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Post new topic   Reply to topic    Reformed Theology Institute Forum Index » Supralapsarianism - Infralapsarianism » Are you either a Supralapsarian or Infralapsarian? Page Previous  1, 2
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DrWhofan1


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PostPosted: 08-16-2015 11:04 am
Post Number: 22689
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orchardman wrote:
I am a supralapsarian.

The reason is because I have to be consistent in my interpretation and exposition of the overall biblical kerygma in my own conscience.  I do realize that a lot of scholars want to be 'supralapsarian' on the matter of Grace and 'infralapsarian' on the matter of wrath, however, I cannot do this and be consistent with scriptural teaching. The issue for me is the immutability of God.

I am not a hyper-Calvinist as I understand the definition of the term, I affirm the free proclamation of the grace of God in the gospel.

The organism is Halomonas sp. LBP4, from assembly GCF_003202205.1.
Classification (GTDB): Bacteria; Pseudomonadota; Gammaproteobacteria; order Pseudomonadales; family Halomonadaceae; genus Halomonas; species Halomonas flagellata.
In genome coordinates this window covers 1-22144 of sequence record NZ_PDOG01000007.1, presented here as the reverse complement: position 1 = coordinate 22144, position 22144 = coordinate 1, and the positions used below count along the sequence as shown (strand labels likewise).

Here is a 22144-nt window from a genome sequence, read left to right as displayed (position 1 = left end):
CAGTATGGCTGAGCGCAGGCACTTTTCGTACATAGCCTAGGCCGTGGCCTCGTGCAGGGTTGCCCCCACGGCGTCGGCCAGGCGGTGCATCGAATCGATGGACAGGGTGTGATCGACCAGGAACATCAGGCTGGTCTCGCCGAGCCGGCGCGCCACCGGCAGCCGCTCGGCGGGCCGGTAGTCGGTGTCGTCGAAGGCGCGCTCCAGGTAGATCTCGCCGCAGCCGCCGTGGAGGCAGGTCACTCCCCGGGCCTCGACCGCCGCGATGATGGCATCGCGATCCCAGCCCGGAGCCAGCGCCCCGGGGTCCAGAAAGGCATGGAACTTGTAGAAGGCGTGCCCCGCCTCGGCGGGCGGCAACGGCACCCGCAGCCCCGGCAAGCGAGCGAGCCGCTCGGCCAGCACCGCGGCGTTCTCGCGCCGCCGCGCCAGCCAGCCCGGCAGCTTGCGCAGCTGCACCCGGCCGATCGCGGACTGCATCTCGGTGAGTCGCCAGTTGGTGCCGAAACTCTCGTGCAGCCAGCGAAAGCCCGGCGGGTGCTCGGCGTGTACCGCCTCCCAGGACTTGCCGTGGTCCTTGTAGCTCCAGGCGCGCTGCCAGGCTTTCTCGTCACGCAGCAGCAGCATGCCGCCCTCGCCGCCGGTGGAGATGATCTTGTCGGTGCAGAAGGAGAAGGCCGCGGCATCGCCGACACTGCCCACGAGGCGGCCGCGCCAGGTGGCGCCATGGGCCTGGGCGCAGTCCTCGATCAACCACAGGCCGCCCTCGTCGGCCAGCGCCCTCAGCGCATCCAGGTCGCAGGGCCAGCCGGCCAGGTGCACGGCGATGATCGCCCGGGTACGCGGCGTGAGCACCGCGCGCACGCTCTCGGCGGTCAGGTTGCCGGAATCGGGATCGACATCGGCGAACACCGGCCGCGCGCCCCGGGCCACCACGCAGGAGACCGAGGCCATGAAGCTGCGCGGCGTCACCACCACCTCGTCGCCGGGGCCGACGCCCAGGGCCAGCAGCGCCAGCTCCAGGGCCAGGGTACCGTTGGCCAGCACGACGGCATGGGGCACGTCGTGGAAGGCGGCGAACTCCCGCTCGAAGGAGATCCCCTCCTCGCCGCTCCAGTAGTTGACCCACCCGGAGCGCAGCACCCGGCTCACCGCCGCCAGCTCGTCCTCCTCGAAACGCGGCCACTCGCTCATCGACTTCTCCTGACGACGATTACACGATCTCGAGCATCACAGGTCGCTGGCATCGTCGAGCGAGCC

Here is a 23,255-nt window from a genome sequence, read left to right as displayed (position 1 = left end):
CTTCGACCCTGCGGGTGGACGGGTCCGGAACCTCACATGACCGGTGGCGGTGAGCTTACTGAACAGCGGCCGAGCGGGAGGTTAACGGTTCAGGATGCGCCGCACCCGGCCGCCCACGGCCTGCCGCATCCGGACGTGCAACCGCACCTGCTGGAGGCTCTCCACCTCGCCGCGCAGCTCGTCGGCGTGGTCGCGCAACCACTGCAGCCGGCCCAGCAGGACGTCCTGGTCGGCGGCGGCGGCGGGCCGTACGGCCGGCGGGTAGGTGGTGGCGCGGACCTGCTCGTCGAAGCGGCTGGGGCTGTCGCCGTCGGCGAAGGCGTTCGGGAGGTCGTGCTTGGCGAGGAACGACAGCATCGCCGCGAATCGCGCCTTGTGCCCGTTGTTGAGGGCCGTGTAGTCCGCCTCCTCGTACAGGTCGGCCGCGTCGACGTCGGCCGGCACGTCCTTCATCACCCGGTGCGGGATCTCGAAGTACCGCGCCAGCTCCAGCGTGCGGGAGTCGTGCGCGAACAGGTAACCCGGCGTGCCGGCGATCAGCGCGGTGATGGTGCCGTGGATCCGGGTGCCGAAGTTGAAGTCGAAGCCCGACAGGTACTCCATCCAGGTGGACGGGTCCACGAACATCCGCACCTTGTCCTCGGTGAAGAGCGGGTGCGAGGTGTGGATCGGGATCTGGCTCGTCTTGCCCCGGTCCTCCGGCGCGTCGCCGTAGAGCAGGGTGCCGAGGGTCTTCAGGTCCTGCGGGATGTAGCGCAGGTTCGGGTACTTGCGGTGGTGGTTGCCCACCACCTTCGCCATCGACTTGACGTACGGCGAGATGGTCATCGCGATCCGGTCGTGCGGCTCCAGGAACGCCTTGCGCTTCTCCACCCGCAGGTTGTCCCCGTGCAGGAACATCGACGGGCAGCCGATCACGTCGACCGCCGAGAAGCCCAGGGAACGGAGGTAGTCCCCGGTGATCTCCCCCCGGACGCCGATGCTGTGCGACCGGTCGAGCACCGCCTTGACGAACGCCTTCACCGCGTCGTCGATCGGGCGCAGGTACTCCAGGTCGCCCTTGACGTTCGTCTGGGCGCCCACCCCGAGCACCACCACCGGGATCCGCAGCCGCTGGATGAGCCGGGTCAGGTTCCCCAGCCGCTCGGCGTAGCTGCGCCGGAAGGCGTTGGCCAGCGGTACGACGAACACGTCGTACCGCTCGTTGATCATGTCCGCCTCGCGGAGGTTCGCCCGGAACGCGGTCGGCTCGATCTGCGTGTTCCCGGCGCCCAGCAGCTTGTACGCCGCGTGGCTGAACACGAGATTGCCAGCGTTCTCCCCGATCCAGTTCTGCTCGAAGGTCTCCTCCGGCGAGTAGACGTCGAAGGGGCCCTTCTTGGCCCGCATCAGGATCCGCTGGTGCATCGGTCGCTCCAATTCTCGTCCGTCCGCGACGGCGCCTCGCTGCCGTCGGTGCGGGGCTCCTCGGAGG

orchardman


Not all who hold to that view would be Hyper calvinists, but it is interesting that all of the major confessions would seem to be under the Infra viewpoint!

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PostPosted: 08-16-2015 2:40 pm
Post Number: 22700
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DrWhofan1 wrote:
orchardman wrote:
I am a supralapsarian.

The reason is because I have to be consistent in my interpretation and exposition of the overall biblical kerygma in my own conscience.  I do realize that a lot of scholars want to be 'supralapsarian' on the matter of Grace and 'infralapsarian' on the matter of wrath, however, I cannot do this and be consistent with scriptural teaching. The issue for me is the immutability of God.

I am not a hyper-Calvinist as I understand the definition of the term, I affirm the free proclamation of the grace of God in the gospel.

orchardman


Not all who hold to that view would be Hyper calvinists, but it is interesting that all of the major confessions would seem to be under the Infra viewpoint!
I read over Zanchius again, his account of predestination and reprobation, and he is as solid and biblical as one can be.  I would consider him supra - although I am a beginner at distinguishing the viewpoints.